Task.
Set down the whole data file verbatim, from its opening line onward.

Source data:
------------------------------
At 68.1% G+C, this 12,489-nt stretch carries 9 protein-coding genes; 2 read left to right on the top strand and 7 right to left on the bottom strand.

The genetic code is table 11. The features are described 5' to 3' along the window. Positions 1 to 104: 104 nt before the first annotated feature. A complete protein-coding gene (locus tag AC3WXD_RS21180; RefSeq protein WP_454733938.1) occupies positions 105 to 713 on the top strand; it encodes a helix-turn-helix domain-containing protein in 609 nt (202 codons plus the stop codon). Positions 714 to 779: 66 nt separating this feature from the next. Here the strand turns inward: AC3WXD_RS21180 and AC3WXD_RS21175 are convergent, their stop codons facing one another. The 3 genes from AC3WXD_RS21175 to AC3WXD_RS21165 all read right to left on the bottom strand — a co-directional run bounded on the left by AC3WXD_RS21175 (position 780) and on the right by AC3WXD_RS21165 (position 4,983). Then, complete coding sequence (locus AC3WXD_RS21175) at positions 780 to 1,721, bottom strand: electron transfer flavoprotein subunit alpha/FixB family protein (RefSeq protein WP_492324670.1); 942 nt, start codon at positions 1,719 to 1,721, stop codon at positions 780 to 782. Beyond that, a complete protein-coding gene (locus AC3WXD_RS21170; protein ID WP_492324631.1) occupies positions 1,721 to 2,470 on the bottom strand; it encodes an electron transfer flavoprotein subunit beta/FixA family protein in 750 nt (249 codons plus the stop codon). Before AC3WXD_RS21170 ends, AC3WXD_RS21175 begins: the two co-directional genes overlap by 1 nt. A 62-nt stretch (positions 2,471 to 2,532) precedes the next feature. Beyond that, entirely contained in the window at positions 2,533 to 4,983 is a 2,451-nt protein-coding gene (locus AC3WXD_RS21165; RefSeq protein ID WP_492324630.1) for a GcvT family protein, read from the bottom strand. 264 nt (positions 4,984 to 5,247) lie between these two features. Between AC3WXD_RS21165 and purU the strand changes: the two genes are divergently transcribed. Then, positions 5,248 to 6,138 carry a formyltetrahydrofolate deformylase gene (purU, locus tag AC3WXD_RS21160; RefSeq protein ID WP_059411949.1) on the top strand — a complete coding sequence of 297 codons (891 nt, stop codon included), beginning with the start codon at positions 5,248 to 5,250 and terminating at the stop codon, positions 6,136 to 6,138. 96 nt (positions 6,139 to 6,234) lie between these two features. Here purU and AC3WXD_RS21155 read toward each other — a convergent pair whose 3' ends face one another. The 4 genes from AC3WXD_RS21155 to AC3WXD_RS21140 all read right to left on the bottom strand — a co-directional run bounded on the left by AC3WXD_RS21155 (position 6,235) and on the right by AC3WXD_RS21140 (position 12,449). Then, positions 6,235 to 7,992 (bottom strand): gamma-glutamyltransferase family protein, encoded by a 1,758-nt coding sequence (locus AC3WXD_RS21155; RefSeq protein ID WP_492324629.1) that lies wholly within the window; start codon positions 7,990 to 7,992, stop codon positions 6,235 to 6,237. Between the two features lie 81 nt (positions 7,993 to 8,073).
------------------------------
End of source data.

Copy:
At 68.1% G+C, this 12,489-nt stretch carries 9 protein-coding genes; 2 read left to right on the top strand and 7 right to left on the bottom strand.

The genetic code is table 11. The features are described 5' to 3' along the window. Positions 1 to 104: 104 nt before the first annotated feature. A complete protein-coding gene (locus tag AC3WXD_RS21180; RefSeq protein WP_454733938.1) occupies positions 105 to 713 on the top strand; it encodes a helix-turn-helix domain-containing protein in 609 nt (202 codons plus the stop codon). Positions 714 to 779: 66 nt separating this feature from the next. Here the strand turns inward: AC3WXD_RS21180 and AC3WXD_RS21175 are convergent, their stop codons facing one another. The 3 genes from AC3WXD_RS21175 to AC3WXD_RS21165 all read right to left on the bottom strand — a co-directional run bounded on the left by AC3WXD_RS21175 (position 780) and on the right by AC3WXD_RS21165 (position 4,983). Then, complete coding sequence (locus AC3WXD_RS21175) at positions 780 to 1,721, bottom strand: electron transfer flavoprotein subunit alpha/FixB family protein (RefSeq protein WP_492324670.1); 942 nt, start codon at positions 1,719 to 1,721, stop codon at positions 780 to 782. Beyond that, a complete protein-coding gene (locus AC3WXD_RS21170; protein ID WP_492324631.1) occupies positions 1,721 to 2,470 on the bottom strand; it encodes an electron transfer flavoprotein subunit beta/FixA family protein in 750 nt (249 codons plus the stop codon). Before AC3WXD_RS21170 ends, AC3WXD_RS21175 begins: the two co-directional genes overlap by 1 nt. A 62-nt stretch (positions 2,471 to 2,532) precedes the next feature. Beyond that, entirely contained in the window at positions 2,533 to 4,983 is a 2,451-nt protein-coding gene (locus AC3WXD_RS21165; RefSeq protein ID WP_492324630.1) for a GcvT family protein, read from the bottom strand. 264 nt (positions 4,984 to 5,247) lie between these two features. Between AC3WXD_RS21165 and purU the strand changes: the two genes are divergently transcribed. Then, positions 5,248 to 6,138 carry a formyltetrahydrofolate deformylase gene (purU, locus tag AC3WXD_RS21160; RefSeq protein ID WP_059411949.1) on the top strand — a complete coding sequence of 297 codons (891 nt, stop codon included), beginning with the start codon at positions 5,248 to 5,250 and terminating at the stop codon, positions 6,136 to 6,138. 96 nt (positions 6,139 to 6,234) lie between these two features. Here purU and AC3WXD_RS21155 read toward each other — a convergent pair whose 3' ends face one another. The 4 genes from AC3WXD_RS21155 to AC3WXD_RS21140 all read right to left on the bottom strand — a co-directional run bounded on the left by AC3WXD_RS21155 (position 6,235) and on the right by AC3WXD_RS21140 (position 12,449). Then, positions 6,235 to 7,992 (bottom strand): gamma-glutamyltransferase family protein, encoded by a 1,758-nt coding sequence (locus AC3WXD_RS21155; RefSeq protein ID WP_492324629.1) that lies wholly within the window; start codon positions 7,990 to 7,992, stop codon positions 6,235 to 6,237. Between the two features lie 81 nt (positions 7,993 to 8,073).